. . . In the instant case, it is not disputed that the Information was acquired in the course of official duties, namely during visits to places of detention and while attending an exchange of prisoners supervised by the ICRC. The Trial Chamber notes that, as will be discussed below, these functions are entrusted to the ICRC by the Geneva Conventions and form part of the ICRC's mandate. The proposed witness would not have acquired the Information, had he not worked for the ICRC. The Trial Chamber is of the view that the Information relates directly to the performance of the ICRC's functions under its mandate.
The confidentiality interest of the ICRC was recognized again by the ICTY in a subsequent decision in the same case; see Prosecutor v. Blagoje Simić, Milan Simić, Miroslav Tadić, Stevan Torodović and Simo Zarić, Decision Denying Request for Assistance in Securing Documents and Witnesses from the International Committee of the Red Cross, IT-95–9-PT, T. Ch. III, 7 June 2000.
82 Judgment, supra note 2, para. 195. As already mentioned, this argument appears to be linked, to some extent, to the other argument according to which it had not been ‘concretely verified’ that the acts which were the subject of the witness summonses were indeed within the scope of the duties of the two Djiboutian officials as organs of the State; see supra, section 3.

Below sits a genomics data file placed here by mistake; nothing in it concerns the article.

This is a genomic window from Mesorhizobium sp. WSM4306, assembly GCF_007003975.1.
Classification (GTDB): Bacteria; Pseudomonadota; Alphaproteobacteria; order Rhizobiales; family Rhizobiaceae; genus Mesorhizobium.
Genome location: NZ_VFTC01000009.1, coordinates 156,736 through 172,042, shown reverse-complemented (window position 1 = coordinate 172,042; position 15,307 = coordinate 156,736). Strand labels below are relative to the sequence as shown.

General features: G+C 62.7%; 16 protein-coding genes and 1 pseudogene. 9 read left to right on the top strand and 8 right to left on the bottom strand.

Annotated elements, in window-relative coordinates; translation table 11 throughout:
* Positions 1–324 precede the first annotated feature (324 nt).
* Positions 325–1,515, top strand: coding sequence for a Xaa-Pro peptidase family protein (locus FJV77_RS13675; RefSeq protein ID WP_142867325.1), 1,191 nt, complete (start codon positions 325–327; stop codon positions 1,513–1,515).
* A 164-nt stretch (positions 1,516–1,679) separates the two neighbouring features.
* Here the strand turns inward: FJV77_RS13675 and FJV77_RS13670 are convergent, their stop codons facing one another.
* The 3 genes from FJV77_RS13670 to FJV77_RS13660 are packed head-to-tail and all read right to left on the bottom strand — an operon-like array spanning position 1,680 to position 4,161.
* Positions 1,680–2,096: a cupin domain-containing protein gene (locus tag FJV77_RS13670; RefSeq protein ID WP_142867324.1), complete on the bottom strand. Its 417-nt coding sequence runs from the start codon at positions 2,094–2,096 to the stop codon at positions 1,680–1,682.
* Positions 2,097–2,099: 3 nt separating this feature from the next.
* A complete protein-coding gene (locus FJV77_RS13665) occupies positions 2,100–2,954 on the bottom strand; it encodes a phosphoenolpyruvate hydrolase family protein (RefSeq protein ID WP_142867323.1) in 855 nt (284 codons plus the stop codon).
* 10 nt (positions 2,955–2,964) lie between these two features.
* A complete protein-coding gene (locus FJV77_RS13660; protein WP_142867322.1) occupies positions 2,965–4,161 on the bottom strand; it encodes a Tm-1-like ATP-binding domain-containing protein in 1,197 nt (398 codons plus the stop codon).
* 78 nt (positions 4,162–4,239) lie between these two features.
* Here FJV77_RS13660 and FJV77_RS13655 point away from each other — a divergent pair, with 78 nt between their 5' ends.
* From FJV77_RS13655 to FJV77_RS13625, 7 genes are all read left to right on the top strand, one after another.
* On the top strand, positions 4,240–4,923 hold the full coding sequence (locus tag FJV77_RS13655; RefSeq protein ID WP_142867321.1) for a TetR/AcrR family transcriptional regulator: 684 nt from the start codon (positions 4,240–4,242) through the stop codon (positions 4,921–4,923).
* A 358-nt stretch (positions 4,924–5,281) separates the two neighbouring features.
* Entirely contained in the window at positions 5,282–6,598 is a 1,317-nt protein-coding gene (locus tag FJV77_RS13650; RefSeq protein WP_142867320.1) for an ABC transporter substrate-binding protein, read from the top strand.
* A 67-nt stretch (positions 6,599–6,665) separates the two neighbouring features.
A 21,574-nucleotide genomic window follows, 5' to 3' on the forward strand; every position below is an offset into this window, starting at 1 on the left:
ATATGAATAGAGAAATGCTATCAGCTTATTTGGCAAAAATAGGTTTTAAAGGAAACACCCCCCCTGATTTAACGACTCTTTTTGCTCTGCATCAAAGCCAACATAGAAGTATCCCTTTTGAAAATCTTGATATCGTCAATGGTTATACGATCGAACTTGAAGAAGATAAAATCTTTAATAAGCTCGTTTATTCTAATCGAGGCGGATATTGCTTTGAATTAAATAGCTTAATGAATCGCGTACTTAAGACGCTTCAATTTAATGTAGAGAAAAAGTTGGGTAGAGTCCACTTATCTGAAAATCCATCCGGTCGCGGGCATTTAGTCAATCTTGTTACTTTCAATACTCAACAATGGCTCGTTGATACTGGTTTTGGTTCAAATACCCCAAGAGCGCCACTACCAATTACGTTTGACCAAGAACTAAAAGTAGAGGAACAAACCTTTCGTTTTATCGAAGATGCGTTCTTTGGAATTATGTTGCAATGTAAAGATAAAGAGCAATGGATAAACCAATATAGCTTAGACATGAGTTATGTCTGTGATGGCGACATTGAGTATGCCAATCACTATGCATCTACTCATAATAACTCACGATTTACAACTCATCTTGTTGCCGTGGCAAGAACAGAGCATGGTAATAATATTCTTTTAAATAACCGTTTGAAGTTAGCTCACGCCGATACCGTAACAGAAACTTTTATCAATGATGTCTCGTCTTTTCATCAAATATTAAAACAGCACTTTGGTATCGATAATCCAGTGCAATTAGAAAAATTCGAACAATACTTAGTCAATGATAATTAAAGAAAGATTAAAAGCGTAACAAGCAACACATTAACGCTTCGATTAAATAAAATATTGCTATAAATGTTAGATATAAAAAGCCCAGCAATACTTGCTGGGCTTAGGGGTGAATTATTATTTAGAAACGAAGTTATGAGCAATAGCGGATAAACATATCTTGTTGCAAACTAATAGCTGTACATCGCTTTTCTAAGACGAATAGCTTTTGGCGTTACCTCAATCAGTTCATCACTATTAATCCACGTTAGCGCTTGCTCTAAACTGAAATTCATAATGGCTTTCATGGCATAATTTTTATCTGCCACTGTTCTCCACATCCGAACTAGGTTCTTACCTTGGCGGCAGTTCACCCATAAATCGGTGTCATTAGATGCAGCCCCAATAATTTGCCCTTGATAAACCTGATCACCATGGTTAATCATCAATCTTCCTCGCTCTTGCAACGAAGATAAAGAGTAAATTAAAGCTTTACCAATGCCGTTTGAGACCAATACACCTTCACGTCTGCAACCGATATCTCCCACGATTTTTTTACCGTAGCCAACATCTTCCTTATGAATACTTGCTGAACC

83 For an overview of this question, see Immunity of State Officials, supra note 13, paras. 215–219.
85 This sentence was already contained in draft Article 6 as adopted by the International Law Commission on second reading in 1991; see Yearbook of the International Law Commission, 1991, Vol. II (Part Two), at 23, as well as para. 5 of the commentary to that article, at 24: ‘The second part of paragraph 1 reading “and to that end shall ensure that its courts determine on their own initiative that the immunity of that other State under article 5 is respected” has been added to the text as adopted on first reading. Its purpose was to define and strengthen the obligation set forth in the first part of the provision. Respect for State immunity would be ensured all the more if the courts of the State of the forum, instead of simply acting on the basis of a declaration by the other State, took the initiative in determining whether the proceedings were really directed against that State, and whether the State was entitled to invoke immunity. Appearance before foreign courts to invoke immunity would involve significant financial implications for the contesting State and should therefore not necessarily be made the condition on which the question of State immunity is determined. On the other hand, the present provision is not intended to discourage the court appearance of the contesting State, which would provide the best assurance for obtaining a satisfactory result’ (emphasis added).